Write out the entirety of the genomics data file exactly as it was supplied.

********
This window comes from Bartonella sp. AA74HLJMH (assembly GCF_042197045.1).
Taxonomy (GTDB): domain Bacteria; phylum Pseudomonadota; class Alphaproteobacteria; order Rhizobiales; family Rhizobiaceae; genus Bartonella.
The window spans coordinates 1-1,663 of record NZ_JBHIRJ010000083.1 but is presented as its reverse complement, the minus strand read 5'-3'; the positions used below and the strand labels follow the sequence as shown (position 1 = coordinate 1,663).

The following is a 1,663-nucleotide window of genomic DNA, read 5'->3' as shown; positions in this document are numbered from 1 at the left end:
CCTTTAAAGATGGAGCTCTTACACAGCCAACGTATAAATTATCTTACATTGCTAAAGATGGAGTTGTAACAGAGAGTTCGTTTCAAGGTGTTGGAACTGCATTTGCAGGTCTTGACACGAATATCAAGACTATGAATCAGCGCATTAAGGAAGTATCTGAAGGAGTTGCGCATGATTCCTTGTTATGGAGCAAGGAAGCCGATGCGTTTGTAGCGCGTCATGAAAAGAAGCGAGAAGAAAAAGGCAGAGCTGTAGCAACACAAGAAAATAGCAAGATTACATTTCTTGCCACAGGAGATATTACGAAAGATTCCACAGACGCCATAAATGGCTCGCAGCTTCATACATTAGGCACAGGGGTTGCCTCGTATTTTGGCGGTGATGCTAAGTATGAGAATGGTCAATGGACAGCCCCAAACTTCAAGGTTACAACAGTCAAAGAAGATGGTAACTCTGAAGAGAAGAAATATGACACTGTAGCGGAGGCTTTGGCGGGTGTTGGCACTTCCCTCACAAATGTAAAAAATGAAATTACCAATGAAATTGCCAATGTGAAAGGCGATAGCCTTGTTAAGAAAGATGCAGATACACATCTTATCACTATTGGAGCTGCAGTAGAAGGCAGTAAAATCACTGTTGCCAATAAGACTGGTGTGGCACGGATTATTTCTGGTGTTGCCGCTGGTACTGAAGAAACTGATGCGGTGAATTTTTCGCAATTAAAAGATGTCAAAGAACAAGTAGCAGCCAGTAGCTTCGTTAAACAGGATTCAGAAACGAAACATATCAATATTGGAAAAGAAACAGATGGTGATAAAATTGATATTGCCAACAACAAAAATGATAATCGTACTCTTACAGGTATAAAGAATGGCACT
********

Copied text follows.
This window comes from Bartonella sp. AA74HLJMH (assembly GCF_042197045.1).
Taxonomy (GTDB): domain Bacteria; phylum Pseudomonadota; class Alphaproteobacteria; order Rhizobiales; family Rhizobiaceae; genus Bartonella.
The window spans coordinates 1-1,663 of record NZ_JBHIRJ010000083.1 but is presented as its reverse complement, the minus strand read 5'-3'; the positions used below and the strand labels follow the sequence as shown (position 1 = coordinate 1,663).

The following is a 1,663-nucleotide window of genomic DNA, read 5'->3' as shown; positions in this document are numbered from 1 at the left end:
CCTTTAAAGATGGAGCTCTTACACAGCCAACGTATAAATTATCTTACATTGCTAAAGATGGAGTTGTAACAGAGAGTTCGTTTCAAGGTGTTGGAACTGCATTTGCAGGTCTTGACACGAATATCAAGACTATGAATCAGCGCATTAAGGAAGTATCTGAAGGAGTTGCGCATGATTCCTTGTTATGGAGCAAGGAAGCCGATGCGTTTGTAGCGCGTCATGAAAAGAAGCGAGAAGAAAAAGGCAGAGCTGTAGCAACACAAGAAAATAGCAAGATTACATTTCTTGCCACAGGAGATATTACGAAAGATTCCACAGACGCCATAAATGGCTCGCAGCTTCATACATTAGGCACAGGGGTTGCCTCGTATTTTGGCGGTGATGCTAAGTATGAGAATGGTCAATGGACAGCCCCAAACTTCAAGGTTACAACAGTCAAAGAAGATGGTAACTCTGAAGAGAAGAAATATGACACTGTAGCGGAGGCTTTGGCGGGTGTTGGCACTTCCCTCACAAATGTAAAAAATGAAATTACCAATGAAATTGCCAATGTGAAAGGCGATAGCCTTGTTAAGAAAGATGCAGATACACATCTTATCACTATTGGAGCTGCAGTAGAAGGCAGTAAAATCACTGTTGCCAATAAGACTGGTGTGGCACGGATTATTTCTGGTGTTGCCGCTGGTACTGAAGAAACTGATGCGGTGAATTTTTCGCAATTAAAAGATGTCAAAGAACAAGTAGCAGCCAGTAGCTTCGTTAAACAGGATTCAGAAACGAAACATATCAATATTGGAAAAGAAACAGATGGTGATAAAATTGATATTGCCAACAACAAAAATGATAATCGTACTCTTACAGGTATAAAGAATGGCACT